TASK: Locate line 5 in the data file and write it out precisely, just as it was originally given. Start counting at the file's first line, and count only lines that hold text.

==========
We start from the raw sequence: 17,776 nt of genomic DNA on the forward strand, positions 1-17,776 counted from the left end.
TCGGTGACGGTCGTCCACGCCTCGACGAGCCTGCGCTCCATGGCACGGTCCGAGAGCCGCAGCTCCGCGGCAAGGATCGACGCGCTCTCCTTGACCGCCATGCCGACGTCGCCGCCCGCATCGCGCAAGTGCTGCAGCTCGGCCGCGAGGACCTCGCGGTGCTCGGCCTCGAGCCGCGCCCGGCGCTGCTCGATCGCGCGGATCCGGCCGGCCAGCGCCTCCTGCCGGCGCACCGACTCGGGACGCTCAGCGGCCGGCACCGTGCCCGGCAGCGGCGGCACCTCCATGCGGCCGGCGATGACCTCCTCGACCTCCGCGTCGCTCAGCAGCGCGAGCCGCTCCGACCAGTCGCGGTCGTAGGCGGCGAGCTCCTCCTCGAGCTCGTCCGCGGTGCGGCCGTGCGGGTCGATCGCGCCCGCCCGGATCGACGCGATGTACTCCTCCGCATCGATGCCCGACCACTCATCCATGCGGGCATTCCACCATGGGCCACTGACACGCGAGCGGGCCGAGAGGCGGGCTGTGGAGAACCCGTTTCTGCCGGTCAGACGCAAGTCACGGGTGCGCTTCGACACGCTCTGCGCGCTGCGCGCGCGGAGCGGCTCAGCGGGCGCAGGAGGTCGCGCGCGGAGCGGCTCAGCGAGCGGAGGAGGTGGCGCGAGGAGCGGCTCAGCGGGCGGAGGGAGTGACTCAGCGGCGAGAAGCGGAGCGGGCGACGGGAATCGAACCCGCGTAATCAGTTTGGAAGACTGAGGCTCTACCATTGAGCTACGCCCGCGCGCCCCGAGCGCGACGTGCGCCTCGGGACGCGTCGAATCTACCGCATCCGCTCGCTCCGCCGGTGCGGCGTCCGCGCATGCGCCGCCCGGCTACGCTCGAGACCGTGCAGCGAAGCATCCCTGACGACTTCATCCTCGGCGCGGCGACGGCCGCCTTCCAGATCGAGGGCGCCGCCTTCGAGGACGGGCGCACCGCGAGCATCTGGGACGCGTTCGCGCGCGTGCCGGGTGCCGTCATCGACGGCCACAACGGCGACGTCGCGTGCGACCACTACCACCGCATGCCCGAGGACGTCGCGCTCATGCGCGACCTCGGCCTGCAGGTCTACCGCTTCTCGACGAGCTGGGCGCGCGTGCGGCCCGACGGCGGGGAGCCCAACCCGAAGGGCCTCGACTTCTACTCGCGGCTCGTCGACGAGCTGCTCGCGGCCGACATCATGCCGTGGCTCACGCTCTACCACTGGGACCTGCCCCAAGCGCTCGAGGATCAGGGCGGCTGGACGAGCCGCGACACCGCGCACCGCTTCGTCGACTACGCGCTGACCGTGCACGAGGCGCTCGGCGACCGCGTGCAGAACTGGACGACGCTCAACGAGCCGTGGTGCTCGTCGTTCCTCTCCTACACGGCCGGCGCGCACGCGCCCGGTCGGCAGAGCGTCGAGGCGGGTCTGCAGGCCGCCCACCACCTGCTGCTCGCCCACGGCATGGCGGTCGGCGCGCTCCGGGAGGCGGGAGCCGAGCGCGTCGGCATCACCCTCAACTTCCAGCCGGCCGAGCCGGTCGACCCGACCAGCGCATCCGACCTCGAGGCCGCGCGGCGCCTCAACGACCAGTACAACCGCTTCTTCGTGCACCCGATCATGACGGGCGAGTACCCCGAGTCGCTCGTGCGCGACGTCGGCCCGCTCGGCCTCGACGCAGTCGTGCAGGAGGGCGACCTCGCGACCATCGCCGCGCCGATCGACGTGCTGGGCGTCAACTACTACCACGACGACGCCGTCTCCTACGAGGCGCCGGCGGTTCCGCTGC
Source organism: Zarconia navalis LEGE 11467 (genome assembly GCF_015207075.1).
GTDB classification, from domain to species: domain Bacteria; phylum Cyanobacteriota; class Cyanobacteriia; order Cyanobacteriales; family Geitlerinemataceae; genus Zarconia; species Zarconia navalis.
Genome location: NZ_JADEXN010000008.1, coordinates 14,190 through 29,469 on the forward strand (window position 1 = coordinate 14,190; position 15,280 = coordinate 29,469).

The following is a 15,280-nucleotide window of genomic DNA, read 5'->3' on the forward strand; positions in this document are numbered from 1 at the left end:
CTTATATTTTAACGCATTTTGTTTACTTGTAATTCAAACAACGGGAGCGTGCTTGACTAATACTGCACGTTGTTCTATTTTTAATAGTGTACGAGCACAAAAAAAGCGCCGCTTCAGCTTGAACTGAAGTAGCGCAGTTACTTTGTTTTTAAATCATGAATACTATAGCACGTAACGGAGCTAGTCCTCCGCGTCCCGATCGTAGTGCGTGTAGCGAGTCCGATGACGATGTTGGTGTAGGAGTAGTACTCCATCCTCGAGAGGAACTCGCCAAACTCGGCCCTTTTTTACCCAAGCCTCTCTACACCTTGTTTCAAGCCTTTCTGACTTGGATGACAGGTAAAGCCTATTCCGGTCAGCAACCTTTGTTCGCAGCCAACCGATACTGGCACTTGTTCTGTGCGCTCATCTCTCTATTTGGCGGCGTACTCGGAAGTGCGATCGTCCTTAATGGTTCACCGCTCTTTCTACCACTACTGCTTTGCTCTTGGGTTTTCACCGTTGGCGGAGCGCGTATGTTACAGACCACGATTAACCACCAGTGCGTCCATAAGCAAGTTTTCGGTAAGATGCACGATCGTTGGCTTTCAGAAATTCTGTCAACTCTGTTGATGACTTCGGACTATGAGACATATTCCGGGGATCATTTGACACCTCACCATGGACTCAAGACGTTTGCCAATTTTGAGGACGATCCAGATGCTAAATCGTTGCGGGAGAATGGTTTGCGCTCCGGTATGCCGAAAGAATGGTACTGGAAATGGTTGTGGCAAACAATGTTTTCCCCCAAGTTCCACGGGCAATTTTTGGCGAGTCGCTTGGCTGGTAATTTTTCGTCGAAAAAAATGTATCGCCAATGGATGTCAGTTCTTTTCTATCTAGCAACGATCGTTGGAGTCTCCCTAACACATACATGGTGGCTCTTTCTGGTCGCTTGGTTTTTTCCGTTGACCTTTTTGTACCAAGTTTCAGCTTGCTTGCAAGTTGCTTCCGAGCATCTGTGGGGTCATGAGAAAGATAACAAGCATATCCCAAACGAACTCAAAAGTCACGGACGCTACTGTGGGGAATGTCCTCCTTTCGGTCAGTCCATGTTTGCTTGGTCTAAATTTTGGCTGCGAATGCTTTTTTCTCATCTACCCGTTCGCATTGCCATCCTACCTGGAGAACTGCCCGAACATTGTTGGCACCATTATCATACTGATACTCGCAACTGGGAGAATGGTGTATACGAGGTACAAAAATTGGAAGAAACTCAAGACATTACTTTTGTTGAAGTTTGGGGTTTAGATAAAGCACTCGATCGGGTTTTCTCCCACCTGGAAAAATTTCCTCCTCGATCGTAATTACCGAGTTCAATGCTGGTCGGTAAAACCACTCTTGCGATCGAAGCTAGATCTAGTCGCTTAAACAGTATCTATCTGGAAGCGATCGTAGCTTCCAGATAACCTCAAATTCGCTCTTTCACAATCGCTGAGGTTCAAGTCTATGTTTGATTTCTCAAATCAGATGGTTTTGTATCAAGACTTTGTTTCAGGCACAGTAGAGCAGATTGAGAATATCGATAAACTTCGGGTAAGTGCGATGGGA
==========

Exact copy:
Genome location: NZ_JADEXN010000008.1, coordinates 14,190 through 29,469 on the forward strand (window position 1 = coordinate 14,190; position 15,280 = coordinate 29,469).